Truth is, while things are unrecognizable from my early “coffice” days in 1984, our ways of digital working are still very immature.

Upcoming book on implementing a cohesive digital workplace

This is the starting point for a new book I am writing with my colleague, Elizabeth Marsh, the Research Director at the Digital Workplace Group (DWG). “The Digital Renaissance of Work” (being published by Gower in September this year) explains how the most advanced companies are intentionally crafting cohesive digital workplaces that empower and enable employees.

DWG’s main service arm, the Intranet Benchmarking Forum (IBF), has spent over a decade evaluating and helping to improve the intranets of many of the largest organizations in the world. Now we have a sophisticated framework for evaluating the larger digital workplaces of those companies as well. We know the challenges and success factors of creating digital workplaces that inspire, rather than restrain.

This is the topic of my upcoming presentation on Tuesday, January 21st to HR professionals at the Reed Learning Centre in London. This presentation is sponsored by Reed Global, a worldwide leader in recruitment, which has clearly seen how digital workplaces are shaping the future of work.

Event details – London presentation hosted by Reed Global

  • Digital Glue: Engaging and leading in a fragmented world of work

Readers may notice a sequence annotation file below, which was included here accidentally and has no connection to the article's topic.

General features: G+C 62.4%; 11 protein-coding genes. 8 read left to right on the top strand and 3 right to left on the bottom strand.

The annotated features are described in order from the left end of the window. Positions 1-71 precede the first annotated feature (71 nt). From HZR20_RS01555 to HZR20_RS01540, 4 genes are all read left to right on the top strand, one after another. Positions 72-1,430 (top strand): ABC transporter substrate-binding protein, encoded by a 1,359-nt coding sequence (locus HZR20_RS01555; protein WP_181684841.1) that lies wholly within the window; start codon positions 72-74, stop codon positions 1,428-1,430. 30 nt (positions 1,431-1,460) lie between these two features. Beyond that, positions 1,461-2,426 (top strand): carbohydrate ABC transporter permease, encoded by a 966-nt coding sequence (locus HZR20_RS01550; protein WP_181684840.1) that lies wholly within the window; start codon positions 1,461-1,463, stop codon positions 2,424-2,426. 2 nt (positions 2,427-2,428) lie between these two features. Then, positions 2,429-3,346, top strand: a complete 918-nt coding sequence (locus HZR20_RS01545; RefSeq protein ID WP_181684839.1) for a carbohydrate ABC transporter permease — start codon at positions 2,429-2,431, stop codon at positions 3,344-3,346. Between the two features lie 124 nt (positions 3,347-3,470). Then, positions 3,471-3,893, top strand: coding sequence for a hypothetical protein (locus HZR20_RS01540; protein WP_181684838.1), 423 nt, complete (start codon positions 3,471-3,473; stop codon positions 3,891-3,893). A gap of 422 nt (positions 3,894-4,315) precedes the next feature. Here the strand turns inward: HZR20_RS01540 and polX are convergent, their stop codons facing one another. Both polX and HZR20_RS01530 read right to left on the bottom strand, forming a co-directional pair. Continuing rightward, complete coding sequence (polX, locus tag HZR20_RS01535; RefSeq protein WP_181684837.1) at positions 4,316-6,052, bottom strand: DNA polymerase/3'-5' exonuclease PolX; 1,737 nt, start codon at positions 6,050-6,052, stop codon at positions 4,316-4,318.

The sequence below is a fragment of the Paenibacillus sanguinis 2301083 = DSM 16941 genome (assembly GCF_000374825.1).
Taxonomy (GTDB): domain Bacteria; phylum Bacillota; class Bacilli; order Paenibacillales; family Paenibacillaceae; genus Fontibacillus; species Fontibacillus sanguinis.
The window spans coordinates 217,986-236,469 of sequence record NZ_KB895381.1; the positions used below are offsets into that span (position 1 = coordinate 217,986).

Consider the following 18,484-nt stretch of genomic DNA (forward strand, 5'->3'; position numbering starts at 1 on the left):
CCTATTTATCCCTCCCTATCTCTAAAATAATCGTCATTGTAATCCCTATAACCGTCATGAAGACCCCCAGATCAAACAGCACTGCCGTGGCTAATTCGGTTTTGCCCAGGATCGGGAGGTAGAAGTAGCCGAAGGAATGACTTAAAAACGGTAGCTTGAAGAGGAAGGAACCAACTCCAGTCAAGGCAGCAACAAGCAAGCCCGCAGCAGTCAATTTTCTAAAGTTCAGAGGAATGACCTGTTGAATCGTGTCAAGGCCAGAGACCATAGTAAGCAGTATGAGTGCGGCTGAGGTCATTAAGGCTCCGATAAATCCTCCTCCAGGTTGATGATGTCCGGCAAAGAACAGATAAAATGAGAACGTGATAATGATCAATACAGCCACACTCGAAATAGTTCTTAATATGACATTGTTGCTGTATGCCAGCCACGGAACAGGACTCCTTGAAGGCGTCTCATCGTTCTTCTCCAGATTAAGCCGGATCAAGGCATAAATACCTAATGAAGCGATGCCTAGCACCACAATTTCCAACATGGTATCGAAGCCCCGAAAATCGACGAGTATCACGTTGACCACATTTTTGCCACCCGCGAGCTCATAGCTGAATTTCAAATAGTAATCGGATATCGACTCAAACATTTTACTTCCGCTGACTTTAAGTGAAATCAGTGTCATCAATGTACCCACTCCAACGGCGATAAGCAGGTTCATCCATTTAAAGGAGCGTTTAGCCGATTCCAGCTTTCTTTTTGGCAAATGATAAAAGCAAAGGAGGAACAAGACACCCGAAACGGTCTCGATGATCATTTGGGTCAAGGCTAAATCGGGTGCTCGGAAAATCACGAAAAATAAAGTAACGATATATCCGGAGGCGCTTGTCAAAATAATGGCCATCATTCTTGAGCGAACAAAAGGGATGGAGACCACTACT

• Date: Tuesday, January 21st
  • Hosted by: Reed Learning
  • Address: 9 Kingsway, London, WC2B 6XF

If you are looking to turn your company’s digital workplace into a source of competitive advantage, I recommend downloading an executive summary of DWG’s recent report, Digital Workplace User Experience: Designing for a flexible workforce.

About the author

Paul Miller is CEO and Founder of the Digital Workplace Group (DWG). He is a business and social entrepreneur. His latest book, The Digital Renaissance of Work: Delivering digital workplaces fit for the future (co-authored with Elizabeth Marsh), was shortlisted for the Management Book of the Year 2016 Award. Paul’s previous book, The Digital Workplace: How technology is liberating work, helped to popularize and explain the term “digital workplace”. Paul has given many inspirational talks on the digital future of work, for audiences at Microsoft, IKEA, Google, Accenture, Harvard Business Review, Cisco, European Commission, IMF, Adobe and Oxford University. He hosts the Digital Workplace Impact podcast.

Paul was ranked one of the world’s Top 50 Social Employee Advocacy Leaders in 2015. For many years he hosted the pioneering internet radio show Digital Workplace Live and is Executive Producer of the 24-hour global digital experience Digital Workplace 24. Prior to founding DWG, Paul was Founder and CEO of communications company The Empowerment Group; Publisher and Editor of social and digital innovation magazine “Wave”; and, in pre-internet days, co-founder of the Ideas Café salon. He lives in the Cotswolds in the UK.

See more about Paul Miller on Wikipedia

Connect with Paul on Twitter: @paulmillersays